Real Estate Photography – How to Stand Out From the Crowd and Land the Real Estate Photography Jobs You Want
Having the right real estate photography can make or break your listing. Your real estate photographs have the power to grab buyers’ attention, influencing their decision-making process in an instant. Here are some tips to help you stand out from the competition and land the real estate photography gigs you want.
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Create a portfolio website: Showing off your best work is an important part of marketing yourself as a real estate photographer, and having a professional portfolio will help you attract more clients. Your portfolio should feature a range of images showcasing different rooms and different types of real estate properties.
Have business cards and flyers on hand: Create business cards and flyers that include your name, contact information, and a link to your real estate portfolio website so potential customers can easily find out more about you and your services. You can even use these business cards to promote your portfolio online and on social media.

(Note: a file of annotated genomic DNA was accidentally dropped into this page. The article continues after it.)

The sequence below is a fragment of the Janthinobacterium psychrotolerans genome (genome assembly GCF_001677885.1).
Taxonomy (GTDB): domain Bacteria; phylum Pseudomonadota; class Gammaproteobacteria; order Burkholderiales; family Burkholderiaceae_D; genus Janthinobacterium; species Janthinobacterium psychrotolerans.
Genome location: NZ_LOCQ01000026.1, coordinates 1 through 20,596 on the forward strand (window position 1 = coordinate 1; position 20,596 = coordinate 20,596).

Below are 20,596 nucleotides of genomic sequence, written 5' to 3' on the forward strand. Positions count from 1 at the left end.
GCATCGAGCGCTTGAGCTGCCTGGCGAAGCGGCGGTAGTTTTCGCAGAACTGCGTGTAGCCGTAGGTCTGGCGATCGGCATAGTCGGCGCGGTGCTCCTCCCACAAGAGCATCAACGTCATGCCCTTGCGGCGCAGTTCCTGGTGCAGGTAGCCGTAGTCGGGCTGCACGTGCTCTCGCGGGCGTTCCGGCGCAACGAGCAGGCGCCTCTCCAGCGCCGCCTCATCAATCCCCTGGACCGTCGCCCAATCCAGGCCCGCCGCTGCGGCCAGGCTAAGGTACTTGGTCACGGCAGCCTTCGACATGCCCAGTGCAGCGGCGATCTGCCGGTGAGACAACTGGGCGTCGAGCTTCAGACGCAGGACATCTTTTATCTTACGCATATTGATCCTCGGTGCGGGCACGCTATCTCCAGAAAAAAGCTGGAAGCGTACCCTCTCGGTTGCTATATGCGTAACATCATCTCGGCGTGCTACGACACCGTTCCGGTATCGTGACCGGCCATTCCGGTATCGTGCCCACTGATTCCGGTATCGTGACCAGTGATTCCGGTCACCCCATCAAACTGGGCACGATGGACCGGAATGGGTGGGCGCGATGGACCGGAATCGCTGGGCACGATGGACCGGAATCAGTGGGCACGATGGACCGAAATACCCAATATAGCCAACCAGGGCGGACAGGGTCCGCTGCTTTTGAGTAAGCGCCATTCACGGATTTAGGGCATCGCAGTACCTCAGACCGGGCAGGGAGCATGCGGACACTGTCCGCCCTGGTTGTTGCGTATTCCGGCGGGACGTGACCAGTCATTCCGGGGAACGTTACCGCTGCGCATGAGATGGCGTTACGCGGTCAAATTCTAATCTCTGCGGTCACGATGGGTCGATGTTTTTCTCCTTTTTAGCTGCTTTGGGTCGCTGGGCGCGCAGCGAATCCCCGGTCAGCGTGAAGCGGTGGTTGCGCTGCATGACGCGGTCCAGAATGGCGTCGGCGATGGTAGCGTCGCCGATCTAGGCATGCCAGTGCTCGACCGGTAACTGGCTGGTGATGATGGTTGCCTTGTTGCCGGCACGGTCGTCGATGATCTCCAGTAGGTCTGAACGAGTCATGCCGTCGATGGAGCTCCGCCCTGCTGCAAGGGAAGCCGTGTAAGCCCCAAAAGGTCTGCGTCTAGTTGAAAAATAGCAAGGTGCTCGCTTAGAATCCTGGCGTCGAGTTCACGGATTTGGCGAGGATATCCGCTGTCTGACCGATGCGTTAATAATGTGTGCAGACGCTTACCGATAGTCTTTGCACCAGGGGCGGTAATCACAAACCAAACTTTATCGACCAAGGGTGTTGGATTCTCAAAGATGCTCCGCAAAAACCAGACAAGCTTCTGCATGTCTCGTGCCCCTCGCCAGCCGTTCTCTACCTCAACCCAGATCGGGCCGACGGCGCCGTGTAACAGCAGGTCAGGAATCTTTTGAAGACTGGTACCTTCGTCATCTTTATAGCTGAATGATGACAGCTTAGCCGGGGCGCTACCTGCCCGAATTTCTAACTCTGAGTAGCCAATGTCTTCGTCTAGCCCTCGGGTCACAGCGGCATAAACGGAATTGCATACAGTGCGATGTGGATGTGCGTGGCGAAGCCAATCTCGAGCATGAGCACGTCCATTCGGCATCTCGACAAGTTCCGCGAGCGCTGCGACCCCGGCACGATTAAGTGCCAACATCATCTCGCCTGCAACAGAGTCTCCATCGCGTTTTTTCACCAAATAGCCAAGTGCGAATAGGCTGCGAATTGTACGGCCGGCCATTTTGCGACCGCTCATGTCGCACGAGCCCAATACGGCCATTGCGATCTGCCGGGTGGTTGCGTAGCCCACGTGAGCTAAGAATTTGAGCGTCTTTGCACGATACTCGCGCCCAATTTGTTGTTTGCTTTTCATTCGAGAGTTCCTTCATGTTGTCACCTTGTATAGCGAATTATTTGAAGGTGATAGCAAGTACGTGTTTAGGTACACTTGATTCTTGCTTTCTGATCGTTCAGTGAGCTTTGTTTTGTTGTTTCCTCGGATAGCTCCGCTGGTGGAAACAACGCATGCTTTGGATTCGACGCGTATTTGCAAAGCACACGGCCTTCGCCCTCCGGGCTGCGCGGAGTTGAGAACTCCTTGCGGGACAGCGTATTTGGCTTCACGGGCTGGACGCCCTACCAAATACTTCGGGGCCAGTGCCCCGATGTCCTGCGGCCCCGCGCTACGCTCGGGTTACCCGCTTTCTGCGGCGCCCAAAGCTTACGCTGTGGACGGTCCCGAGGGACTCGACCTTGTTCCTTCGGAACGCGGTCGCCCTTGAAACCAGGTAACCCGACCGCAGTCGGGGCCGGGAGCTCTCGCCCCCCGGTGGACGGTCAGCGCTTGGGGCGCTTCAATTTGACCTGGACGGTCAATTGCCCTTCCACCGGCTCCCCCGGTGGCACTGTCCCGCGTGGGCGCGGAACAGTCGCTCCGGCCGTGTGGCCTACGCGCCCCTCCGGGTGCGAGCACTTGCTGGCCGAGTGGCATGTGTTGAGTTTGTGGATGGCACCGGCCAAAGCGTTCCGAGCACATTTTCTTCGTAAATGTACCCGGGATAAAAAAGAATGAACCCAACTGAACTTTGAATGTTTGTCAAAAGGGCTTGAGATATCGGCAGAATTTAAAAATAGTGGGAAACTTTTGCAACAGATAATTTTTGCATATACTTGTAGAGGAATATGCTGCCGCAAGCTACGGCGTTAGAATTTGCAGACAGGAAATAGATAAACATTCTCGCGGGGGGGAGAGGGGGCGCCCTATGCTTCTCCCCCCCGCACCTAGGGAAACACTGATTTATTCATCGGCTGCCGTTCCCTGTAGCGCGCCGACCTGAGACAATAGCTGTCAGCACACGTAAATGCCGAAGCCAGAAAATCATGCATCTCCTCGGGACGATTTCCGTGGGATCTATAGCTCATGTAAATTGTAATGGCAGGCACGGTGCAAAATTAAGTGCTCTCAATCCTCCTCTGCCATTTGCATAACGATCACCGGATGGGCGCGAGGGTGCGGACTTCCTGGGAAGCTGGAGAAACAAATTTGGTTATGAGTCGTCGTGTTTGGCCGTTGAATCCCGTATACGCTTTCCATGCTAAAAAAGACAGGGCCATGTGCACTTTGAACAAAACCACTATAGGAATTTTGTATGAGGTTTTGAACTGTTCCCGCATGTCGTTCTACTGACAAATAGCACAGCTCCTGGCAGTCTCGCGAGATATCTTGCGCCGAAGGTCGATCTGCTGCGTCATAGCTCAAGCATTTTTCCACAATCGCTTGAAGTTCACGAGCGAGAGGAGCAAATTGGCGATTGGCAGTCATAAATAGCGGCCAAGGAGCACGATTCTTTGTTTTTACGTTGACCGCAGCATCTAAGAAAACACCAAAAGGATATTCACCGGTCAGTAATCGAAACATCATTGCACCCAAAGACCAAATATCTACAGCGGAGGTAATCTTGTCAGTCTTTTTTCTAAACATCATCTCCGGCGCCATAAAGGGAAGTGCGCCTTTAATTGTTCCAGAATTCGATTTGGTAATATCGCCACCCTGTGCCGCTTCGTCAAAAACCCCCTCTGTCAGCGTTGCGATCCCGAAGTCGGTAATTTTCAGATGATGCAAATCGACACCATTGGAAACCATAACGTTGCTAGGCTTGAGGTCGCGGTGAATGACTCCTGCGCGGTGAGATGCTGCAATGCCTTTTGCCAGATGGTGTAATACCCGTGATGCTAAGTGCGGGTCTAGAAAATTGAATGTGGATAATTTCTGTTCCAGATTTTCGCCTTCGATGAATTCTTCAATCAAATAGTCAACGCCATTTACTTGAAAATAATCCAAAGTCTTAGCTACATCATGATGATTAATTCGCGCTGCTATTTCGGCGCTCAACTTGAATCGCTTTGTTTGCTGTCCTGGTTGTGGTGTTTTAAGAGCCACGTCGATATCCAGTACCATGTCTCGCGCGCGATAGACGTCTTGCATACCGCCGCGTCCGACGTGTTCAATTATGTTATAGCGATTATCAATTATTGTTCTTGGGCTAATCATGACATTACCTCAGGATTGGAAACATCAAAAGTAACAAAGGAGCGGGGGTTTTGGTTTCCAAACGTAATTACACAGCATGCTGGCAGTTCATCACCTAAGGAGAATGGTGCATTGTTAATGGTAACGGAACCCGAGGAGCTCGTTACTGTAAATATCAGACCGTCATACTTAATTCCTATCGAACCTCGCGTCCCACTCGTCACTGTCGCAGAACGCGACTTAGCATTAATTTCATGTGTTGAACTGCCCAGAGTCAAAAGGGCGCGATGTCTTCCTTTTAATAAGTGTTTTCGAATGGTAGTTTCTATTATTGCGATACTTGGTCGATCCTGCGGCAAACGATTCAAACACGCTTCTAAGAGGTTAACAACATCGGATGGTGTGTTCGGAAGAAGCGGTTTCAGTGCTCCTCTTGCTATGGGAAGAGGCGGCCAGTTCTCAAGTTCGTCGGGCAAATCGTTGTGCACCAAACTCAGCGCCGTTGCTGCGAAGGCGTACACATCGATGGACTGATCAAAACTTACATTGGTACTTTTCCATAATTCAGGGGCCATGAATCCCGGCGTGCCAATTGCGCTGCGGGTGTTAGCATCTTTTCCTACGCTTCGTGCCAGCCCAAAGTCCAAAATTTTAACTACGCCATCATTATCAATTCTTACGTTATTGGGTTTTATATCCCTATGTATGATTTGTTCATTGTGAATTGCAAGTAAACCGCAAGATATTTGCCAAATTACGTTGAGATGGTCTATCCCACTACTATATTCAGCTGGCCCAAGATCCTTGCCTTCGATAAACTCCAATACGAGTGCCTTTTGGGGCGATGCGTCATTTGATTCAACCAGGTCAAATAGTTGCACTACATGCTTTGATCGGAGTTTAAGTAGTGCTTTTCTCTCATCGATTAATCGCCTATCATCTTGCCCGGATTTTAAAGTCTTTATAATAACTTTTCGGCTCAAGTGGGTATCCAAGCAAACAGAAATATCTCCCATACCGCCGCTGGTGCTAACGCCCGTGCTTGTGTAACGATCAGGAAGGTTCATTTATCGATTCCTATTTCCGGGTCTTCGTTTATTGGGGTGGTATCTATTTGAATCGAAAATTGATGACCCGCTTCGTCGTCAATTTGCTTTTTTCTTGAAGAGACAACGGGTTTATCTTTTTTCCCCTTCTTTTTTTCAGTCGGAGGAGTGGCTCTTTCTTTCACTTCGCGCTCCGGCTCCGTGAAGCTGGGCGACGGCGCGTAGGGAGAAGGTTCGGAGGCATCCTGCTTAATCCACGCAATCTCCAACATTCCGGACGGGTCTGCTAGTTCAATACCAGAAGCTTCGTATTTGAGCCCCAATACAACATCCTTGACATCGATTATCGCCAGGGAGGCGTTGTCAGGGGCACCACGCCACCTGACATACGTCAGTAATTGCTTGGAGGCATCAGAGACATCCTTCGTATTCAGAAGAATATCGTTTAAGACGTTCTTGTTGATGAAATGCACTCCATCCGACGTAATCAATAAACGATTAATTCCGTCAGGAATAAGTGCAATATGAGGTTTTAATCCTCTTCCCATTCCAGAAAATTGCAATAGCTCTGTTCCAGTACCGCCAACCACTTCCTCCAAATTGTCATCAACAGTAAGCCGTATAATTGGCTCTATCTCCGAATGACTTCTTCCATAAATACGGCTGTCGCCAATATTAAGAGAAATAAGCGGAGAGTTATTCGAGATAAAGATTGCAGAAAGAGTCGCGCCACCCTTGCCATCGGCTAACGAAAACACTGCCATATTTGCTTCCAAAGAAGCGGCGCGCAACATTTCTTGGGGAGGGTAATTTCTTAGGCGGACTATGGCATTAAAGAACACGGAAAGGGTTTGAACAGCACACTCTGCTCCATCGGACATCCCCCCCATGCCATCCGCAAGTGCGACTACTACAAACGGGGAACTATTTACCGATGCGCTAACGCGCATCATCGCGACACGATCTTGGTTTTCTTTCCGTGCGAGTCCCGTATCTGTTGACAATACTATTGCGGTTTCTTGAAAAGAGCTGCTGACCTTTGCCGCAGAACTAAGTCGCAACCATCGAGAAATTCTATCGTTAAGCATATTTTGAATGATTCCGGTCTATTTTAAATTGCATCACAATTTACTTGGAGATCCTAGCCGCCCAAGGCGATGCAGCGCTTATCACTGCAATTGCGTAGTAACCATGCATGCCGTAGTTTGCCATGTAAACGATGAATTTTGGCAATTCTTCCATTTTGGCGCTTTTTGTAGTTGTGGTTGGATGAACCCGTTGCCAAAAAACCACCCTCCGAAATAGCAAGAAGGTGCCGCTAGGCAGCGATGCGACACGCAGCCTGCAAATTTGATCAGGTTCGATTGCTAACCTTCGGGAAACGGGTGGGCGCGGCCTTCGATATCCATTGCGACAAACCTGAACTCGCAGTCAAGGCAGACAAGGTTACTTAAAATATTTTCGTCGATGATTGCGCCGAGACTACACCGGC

Know your client: A good first step in any business is to know who you are selling to and what they expect from you. You can learn a lot about your clients by speaking to them in person and asking questions about their current real estate photography needs. This will give you a clear understanding of what they want from their real estate photos, and how to provide them with the most compelling images possible.
Set a competitive pricing structure: There are no fixed formulas for real estate photography prices, so make sure you have a pricing strategy that is flexible and adaptable to changing market conditions and your own personal expertise. It’s also a good idea to have a price that is based on the specific property you are photographing, as well as its size and features.
Be a flexible shooter: You may find yourself working with many different homes in one day, each with its own unique challenges and opportunities. You’ll be faced with different lighting, weather, and features that need to be captured and edited. It’s essential to be able to adapt quickly and efficiently so you can produce high-quality images for your clients.
Keep vertical lines vertical: When you photograph a space, it’s vital that the lines are straight and level, as this makes it easier for viewers to follow what’s going on in the picture. If you use a camera that isn’t positioned at the right height, vertical lines can become distorted or crooked, which will affect the quality of your pictures.
Avoid using the wrong lens: It’s a common mistake to use a wide-angle lens that isn’t designed for architectural and interior photography, as this will distort the image and cause it to look out of focus. This can be costly to correct in editing and can ruin a good shot.
Take time to frame your shots: A good rule of thumb is to allow yourself a minimum of 30 seconds per photo. This allows you to get the framing right and gives you a chance to change your angle and composition as necessary during the photo shoot.